Transportation of habitat material: Since Platydemus manokwari can readily be transported on plant seed material used in the restoration of vegetation (Okochi et al. 2004) it is therefore desirable to restrict transporting of materials with soils to other islands, for example, from Chichijima Island in Japan to neighbouring islands (Okochi et al. 2004). Although the pathway of introduction has not been fully clarified, ornamental plants and other materials with soil containing P. manokwari may have been transferred to Chichijima from areas where the flatworm was already established (eg: Ryukyu Islands, Japan; Kawakatsu et al. 1993 1999, in Sugiura 2009).
Local dispersal methods
Hikers' clothes/boots: Platydemus manokwari can readily be transported by soil on boots (Okochi et al. 2004).
Translocation of machinery/equipment (local):
Transportation of habitat material (local):
Legislation: Barker (2002) describes the continued purposeful introduction of polyphagous enemies as done by “people blissfully unaware of or blatantly dismissive of the ecological catastrophes unfolding in areas to which these same agents had earlier been introduced”. The introduction of the invasive flatworm P. manokwari is a serious concern in the conservation of the land snails. Accidental introductions as well as intentional ones should be actively prevented. Artificial removal in Japan of P. manokwari has been prohibited by the Invasive Alien Species Act since 2006 (Kawakatsu et al. 2007).
Physical control: Hot water treatment to destroy pests has recently been used during the quarantine of ornamental plants. Sugiura (2008) examined the possibility of using hot water treatment for introduced soil animals in potted plants. The author designed an experiment to determine whether hot water treatment (immersion in water at 40°C, 43°C, 45°C, 47°C or 50°C for 5 min) kills soil animals, including the invasive alien terrestrial flatworm P. manokwari. The water temperature required to kill flatworms (=43°C) and earth-worms (=43°C) was lower than that to kill snails (=50°C) and ants (=47°C). Use of hot water for protection from alien soil animal invasions may mitigate their environmental impacts, particularly on oceanic islands where valuable biota could be threatened (Sugiura 2008).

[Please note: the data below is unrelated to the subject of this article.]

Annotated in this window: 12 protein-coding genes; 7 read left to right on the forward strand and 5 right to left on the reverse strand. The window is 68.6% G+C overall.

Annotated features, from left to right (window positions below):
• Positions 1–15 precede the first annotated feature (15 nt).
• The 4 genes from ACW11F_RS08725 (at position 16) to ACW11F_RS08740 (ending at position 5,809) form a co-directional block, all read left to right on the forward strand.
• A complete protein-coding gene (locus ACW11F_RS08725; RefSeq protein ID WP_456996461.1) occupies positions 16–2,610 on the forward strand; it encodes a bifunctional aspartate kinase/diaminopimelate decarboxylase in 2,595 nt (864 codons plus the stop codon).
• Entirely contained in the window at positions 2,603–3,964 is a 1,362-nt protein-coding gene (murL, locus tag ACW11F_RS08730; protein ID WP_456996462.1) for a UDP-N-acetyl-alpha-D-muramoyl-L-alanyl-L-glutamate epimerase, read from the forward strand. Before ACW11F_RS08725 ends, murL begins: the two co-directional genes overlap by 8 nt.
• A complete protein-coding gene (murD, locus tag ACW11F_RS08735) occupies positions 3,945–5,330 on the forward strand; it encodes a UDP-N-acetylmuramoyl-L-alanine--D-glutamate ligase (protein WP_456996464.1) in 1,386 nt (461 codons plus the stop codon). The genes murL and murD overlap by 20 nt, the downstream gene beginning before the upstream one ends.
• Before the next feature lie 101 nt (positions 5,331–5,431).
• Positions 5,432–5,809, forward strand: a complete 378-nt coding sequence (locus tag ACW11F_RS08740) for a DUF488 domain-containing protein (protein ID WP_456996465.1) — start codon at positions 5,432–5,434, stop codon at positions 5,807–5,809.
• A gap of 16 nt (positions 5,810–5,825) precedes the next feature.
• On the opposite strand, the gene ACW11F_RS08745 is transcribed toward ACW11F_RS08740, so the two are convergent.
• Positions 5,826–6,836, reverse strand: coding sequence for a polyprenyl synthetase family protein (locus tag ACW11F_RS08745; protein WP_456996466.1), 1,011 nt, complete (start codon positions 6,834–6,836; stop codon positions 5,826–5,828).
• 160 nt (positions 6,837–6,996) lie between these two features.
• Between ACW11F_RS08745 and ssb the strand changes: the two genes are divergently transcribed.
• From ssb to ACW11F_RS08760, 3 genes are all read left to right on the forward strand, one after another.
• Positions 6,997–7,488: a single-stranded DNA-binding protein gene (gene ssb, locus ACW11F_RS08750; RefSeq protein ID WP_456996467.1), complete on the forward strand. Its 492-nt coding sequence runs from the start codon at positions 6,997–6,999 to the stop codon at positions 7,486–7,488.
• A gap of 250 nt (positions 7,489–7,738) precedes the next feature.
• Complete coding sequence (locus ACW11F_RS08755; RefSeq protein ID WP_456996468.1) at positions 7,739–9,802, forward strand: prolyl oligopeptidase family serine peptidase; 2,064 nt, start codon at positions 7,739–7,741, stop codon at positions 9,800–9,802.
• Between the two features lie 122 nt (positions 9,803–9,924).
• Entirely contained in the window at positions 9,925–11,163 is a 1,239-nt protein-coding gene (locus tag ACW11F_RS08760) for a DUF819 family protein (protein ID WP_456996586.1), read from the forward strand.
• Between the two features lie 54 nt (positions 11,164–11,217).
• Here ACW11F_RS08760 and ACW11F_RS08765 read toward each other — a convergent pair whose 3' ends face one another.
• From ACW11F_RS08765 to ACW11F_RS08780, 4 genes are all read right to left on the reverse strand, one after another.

Research and Knowledge: Future priorities in Mollusc Conservation include research (biotic surveys and taxonomic studies along with gathering of basic ecological and biological information) (Lydeard et al. 2004).
Education and Awareness: Information exchange should be improved via dissemination of information through the internet, keys, education etc. enabling greater worker base through training (Lydeard et al. 2004).
Integrated Management: Greater integration and coordination between management agencies, research institutions, and other stakeholders is essential (Lydeard et al. 2004). The resources that are currently available to manage global non-marine mollusc biodiversity are insufficient. Scientific knowledge is scanty and scattered. Often there are too few staff to manage the existing protected areas, which typically focus on vertebrate species. Because of the lack of resources, mollusks and other less charismatic groups are usually ignored. Nevertheless, regional and species-specific conservation action plans must be developed on the basis of appropriately designed scientific studies, such as that undertaken in the United Kingdom for conservation of the land snail V. moulinsiana (Tattersfield 2003, in Lydeard et al. 2004). To develop such plans, greater integration, coordination, and networking among conservation management agencies, research institutions, and other stakeholders is essential. This approach will ensure that conservation is scientifically based and will help to avoid potentially disastrous ecological, economic, or legal consequences. Furthermore, local and national governments and their agencies, and nongovernmental organizations of all kinds (from international organizations to local conservation societies), must forge relationships to ensure that their goals are not competitive or contradictory and that their actions are in concert. Molluscs must not be ignored when new conservation areas are created. Both new and existing reserves must be adequately managed, with attention paid to mollusks, and in some instances reserves should be established explicitly for molluscs (Lydeard et al. 2004).
Terrestrial flatworms (land planarians; Terricola) are predators of various soil invertebrates, such as earthworms, land snails, slugs, and arthropods (Ogren 1995, Winsor et al. 2004, in Sugiura 2009). It was revealed that in the Chichijima Island, Japan, P. manokwari fed not only on live land snails including predatory species, but also on other food resources such as live flatworms or a land nemertean species and the carcasses of slugs and earthworms (Ohbayashi et al. 2005). While P. manokwari feeds on slow-moving soil animals such as earthworms, it prefers live snails over other organisms (Sugiura 2010).
Hermphroditic, probably cross-fertilising.
This species has been nominated as among 100 of the "World's Worst" invaders
Reviewed by: Dr. Robert H. Cowie Center for Conservation Research and Training
Principal sources: Barnes, 1968. de Beauchamp, 1963. Eldredge and Smith, 1994, 1995. Hopper and Smith, 1992. Muniappan, 1987, 1990. Muniappan et al., 1986.
Compiled by: Dr. Robert H. Cowie, Center for Conservation Research and Training, University of Hawaii & IUCN/SSC Invasive Species Specialist Group (ISSG)
Last Modified: Saturday, 13 February 2010